STOCKTON (AP) — Signature gatherers paid by a wealthy Stockton-area farmer and food processor have started circulating an initiative to force large public works projects to go before voters for approval, and the measure is expected to qualify for the November 2016 ballot.
Dean Cortopassi’s ballot measure could threaten Gov. Jerry Brown’s $15 billion twin tunnel plan to send water around the Sacramento-San Joaquin Delta.
Cortopassi’s ballot initiative would require voter approval before the state could issue revenue bonds for any project costing more than $2 billion. That could make it harder to secure lucrative public works contracts and, in the case of the tunnels project, water deliveries.
Proponents of the Bay Delta Conservation Plan, which calls for building two underground tunnels 40 feet across and 30 miles long to send water from the Sacramento River around the Delta, are reacting with alarm. The water currently irrigates 3 million acres of farmland in the Central Valley and serves 25 million people as far south as San Diego.
“He has money,” said Robin Swanson, a consultant working with Californians for Water Security, which supports the tunnels project and holds a significant stake in the outcome of the ballot initiative. “And he has his own political agenda.”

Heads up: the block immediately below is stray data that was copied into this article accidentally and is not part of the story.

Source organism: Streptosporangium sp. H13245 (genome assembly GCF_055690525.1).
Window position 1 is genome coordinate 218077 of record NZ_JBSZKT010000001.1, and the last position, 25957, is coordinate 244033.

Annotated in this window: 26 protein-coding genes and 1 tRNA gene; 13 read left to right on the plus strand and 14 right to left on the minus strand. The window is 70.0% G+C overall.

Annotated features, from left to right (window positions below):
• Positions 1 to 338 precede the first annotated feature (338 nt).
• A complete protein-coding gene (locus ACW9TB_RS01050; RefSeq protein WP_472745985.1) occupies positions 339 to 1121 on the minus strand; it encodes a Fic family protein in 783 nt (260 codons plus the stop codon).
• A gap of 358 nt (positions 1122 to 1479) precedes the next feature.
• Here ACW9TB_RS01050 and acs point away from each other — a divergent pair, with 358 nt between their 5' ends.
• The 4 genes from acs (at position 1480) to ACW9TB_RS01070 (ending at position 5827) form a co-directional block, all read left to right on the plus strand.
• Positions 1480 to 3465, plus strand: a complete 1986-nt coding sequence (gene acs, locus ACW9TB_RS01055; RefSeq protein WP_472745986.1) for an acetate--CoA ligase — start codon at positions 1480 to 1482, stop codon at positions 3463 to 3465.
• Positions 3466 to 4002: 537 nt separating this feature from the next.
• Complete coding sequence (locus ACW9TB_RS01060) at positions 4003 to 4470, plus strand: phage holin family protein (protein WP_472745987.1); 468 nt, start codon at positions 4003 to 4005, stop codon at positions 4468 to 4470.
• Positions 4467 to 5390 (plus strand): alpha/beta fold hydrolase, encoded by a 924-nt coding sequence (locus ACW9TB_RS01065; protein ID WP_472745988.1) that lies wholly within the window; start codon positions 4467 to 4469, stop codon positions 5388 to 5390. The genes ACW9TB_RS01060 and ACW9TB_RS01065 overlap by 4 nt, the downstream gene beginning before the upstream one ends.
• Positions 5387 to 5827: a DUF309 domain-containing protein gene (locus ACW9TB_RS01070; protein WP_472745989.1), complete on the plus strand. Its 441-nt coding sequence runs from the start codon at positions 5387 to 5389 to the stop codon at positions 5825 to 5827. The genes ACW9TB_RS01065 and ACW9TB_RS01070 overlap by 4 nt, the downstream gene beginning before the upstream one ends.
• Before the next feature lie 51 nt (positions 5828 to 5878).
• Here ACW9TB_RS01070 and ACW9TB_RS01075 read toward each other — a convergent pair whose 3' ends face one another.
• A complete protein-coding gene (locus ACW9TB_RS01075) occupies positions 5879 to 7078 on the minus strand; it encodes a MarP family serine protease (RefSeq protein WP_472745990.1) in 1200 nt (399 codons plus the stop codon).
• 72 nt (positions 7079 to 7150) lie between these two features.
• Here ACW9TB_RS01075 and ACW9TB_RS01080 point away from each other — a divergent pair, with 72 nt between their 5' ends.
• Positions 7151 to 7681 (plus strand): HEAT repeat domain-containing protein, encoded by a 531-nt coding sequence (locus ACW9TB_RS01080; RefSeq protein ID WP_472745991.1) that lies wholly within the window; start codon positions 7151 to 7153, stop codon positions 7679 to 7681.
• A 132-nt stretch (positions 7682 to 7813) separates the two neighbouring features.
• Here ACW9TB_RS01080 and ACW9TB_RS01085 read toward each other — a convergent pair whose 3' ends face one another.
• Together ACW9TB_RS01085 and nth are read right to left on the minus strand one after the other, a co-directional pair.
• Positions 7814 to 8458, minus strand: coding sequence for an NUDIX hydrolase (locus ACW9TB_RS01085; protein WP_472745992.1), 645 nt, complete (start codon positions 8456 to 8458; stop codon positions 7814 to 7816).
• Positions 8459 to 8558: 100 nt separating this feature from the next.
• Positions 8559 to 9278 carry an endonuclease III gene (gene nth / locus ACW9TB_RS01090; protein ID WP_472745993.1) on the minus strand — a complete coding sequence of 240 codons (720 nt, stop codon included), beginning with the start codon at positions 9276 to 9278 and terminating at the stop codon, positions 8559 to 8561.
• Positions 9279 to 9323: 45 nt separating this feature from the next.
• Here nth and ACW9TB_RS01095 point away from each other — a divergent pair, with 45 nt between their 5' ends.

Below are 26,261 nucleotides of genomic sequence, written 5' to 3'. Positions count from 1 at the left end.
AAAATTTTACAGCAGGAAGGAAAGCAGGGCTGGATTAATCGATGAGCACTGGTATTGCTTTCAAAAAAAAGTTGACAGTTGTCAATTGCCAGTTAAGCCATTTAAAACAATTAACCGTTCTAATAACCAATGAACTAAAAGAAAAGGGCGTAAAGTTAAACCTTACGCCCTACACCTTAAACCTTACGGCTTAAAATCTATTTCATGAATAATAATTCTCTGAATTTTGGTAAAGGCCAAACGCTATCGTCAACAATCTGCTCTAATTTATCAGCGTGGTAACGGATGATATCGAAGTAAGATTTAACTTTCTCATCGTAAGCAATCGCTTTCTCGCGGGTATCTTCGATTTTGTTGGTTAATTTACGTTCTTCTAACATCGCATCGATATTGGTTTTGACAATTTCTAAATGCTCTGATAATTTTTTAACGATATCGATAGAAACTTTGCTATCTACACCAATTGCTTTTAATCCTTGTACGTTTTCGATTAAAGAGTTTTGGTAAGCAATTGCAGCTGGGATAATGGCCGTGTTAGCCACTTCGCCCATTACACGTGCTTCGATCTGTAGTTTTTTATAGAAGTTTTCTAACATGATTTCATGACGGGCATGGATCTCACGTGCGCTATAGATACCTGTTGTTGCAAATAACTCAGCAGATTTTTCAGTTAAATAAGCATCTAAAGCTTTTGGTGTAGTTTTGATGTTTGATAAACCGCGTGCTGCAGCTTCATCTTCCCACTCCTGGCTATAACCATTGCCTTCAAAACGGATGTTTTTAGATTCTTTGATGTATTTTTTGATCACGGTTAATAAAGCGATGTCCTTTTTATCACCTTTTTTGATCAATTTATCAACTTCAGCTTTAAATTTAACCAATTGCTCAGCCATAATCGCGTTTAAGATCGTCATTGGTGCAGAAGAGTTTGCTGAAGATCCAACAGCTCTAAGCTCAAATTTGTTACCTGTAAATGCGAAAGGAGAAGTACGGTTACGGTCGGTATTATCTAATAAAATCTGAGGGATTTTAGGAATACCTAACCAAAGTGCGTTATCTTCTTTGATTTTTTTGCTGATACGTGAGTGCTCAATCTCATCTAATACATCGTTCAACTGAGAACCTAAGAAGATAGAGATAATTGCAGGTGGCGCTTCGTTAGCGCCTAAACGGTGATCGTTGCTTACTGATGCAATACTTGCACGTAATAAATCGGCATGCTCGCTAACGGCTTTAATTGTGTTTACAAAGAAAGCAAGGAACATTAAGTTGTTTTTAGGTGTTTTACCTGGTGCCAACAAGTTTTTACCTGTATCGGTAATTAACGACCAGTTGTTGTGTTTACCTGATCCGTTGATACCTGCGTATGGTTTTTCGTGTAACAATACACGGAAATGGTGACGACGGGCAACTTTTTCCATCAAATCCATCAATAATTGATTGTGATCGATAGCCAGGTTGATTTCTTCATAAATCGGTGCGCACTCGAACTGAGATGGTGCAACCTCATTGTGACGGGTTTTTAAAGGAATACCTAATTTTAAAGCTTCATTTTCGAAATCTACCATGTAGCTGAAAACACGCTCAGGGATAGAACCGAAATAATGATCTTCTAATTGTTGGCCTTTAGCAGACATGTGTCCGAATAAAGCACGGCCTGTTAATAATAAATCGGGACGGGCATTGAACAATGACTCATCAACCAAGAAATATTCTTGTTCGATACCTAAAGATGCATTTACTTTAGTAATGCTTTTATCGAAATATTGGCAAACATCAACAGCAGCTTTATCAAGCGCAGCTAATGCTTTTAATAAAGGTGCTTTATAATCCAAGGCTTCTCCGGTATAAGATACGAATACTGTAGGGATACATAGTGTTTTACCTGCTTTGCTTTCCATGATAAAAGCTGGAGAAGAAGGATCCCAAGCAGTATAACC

Brown has said the project is needed to stabilize water deliveries relied upon by millions of Californians and to restore the Delta’s fragile ecosystem.
Cortopassi, who calls his measure the “No Blank Checks Initiative,” was a major donor to Republican Gov. Arnold Schwarzenegger before splitting with the Republican Party over Schwarzenegger’s advocacy for a Delta conveyance in 2008.
That year, he registered as an independent, bought full-page advertisements in The Sacramento Bee and The Record of Stockton criticizing the conveyance, and he ran ads on KCRA-TV in Sacramento.
Last year, Cortopassi once again bought space in major newspapers around the state, this time with a broader complaint about government spending. Beneath bold type reading, “Liar, liar,” Cortopassi accused Brown and lawmakers of “profligate spending” while failing to address long-term debt.
His advisers declined to make him available for comment. Tom Ross, a consultant working on the initiative, said Cortopassi is focused on controlling state debt, not on any specific public works proposal.
“It really is, ‘Hey, if we’re going to do major, major things in the state, and incur debt for the state, there ought to be a public discussion around it,” Ross said.